Patriarchy And Abuse: No Direct Link -- By: Anonymous

Journal: Journal for Biblical Manhood and Womanhood
Volume: JBMW 02:2 (Mar 1997)
Article: Patriarchy And Abuse: No Direct Link
Author: Anonymous

Patriarchy And Abuse: No Direct Link

In our first issue (CBMWNEWS Vol. 1, No. 1 [August 1995], p. 3) we reported that CBMW issued an expanded statement on the abuse of women. In a related piece, we noted that the group Christians for Biblical Equality declined to join CBMW in issuing this statement. The apparent reason for this was CBE’s refusal to acknowledge the possibility of loving headship in marriage. The notion persists that a complementarian view of biblical manhood and womanhood in and of itself promotes the abuse of wives. Now there is some documented evidence to the contrary.

The following is excerpted from New Research, a monthly supplement to The Family in America, published by The Rockford Institute, in the November 1995 issue; reprinted with permission.

Wife abuse, many feminist theorists believe, is fostered by a patriarchal culture. Indeed, some feminists assert that patriarchy is the major cause of wife abuse [see most recently Catherine Clark Kroeger and James Beck, ed., Women, Abuse and the Bible (Grand Rapids: Baker, 1996)—ed.]. But after carefully analyzing numerous studies of violence among married and cohabiting couples, psychologist Donald G. Dutton [“Patriarchy and Wife Assault: The Ecological Fallacy,’’ in Violence and Victims Vol. 9, No. 2 (1994): 167-82] has concluded that “no direct relationship exists between patriarchy and wife assault’’ and that, therefore, feminists will have to find another explanation of wife abuse. [Emphasis ours].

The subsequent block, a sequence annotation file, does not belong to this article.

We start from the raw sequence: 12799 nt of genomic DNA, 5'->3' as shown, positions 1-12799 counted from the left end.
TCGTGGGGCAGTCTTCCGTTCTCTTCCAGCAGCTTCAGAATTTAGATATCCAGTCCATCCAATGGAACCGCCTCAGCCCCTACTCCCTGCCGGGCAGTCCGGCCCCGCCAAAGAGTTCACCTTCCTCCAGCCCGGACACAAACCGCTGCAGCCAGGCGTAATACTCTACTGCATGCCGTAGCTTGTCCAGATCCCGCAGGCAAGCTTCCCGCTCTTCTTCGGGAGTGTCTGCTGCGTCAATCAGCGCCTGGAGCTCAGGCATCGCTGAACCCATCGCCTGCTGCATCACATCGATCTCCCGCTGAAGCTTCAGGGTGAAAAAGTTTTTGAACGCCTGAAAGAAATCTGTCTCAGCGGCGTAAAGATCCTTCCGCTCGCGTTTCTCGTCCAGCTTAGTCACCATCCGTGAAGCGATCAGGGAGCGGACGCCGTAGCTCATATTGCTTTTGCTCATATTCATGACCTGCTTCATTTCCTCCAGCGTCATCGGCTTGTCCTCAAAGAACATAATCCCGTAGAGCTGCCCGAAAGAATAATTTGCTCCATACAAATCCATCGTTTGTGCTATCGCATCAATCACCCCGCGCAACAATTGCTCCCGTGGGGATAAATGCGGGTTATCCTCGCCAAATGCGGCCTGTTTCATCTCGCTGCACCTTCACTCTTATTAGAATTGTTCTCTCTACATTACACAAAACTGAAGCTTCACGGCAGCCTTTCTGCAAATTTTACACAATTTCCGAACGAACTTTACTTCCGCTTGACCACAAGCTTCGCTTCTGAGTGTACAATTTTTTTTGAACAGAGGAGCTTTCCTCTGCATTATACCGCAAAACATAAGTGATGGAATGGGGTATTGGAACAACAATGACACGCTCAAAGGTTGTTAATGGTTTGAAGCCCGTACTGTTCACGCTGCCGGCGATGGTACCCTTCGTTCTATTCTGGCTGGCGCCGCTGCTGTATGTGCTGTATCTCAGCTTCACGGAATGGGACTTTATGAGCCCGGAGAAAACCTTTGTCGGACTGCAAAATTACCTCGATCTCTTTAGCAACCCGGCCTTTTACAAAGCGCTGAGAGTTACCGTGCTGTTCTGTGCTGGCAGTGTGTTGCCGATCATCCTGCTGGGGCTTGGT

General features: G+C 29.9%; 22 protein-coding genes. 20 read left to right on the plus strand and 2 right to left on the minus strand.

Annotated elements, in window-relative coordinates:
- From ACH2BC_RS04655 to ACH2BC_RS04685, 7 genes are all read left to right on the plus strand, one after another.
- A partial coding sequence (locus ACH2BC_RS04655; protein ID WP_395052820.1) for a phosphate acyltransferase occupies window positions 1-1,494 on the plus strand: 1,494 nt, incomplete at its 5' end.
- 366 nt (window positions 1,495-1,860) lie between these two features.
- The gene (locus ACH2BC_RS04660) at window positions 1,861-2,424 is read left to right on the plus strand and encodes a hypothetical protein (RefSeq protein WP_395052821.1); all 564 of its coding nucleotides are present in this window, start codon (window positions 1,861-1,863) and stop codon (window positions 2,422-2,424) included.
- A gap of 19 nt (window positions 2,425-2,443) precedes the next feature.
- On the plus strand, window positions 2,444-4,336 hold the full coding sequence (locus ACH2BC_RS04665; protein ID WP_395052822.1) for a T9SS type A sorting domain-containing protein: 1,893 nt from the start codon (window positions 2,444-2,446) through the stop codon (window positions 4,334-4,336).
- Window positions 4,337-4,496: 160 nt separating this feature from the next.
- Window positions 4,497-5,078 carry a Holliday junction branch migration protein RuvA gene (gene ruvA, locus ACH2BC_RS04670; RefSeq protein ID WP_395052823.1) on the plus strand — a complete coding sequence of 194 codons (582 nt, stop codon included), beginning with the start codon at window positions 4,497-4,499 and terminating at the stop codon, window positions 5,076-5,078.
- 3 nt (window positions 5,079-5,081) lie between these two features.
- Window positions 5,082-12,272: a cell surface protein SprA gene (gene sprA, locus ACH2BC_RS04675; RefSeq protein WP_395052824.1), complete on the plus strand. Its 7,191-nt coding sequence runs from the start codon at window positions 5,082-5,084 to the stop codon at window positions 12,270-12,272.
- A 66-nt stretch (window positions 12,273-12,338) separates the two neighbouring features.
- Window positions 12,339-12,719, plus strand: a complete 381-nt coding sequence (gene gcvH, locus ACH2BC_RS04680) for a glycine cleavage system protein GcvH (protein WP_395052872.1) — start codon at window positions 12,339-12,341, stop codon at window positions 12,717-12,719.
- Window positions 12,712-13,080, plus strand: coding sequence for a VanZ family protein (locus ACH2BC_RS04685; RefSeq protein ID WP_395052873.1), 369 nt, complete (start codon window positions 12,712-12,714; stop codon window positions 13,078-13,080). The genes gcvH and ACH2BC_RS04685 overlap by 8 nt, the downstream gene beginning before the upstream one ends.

In the first place, Dutton notes, “if feminist analysis is correct, we should expect greater violence directed toward women in more patriarchal cultures.’’ Yet it turns out that the rate of wife assault among Mexican-born Hispanic couples runs “about half the rate’’ found among non-Hispanic whites, “despite Hispanic cultures being generally more patriarchal than American culture.’’

Furthermore, researchers in this country have docu- mented some of “the highest rates of severe wife assault’’ in “states where the status of women is highest.’’ Likewise dif- ficult to explain within feminist theory is recent research which has found that “couples where only the female was violent were significantly more common (39.4 percent of dating couples, 26.9 percent of cohabiting couples, 28.6 percent of married couples) than couples where only the male was violent (10.5 percent of dating couples, 20.7 of cohabiting couples, 23.2 of married couples).’’ It thus appears that “female violence may be serious and may not be in response to male violence.’’

But it is in explaining the extraordinarily high incidence of violence among lesbian couples that patriarchy-as-theroot- of-violence theories fail most complet...

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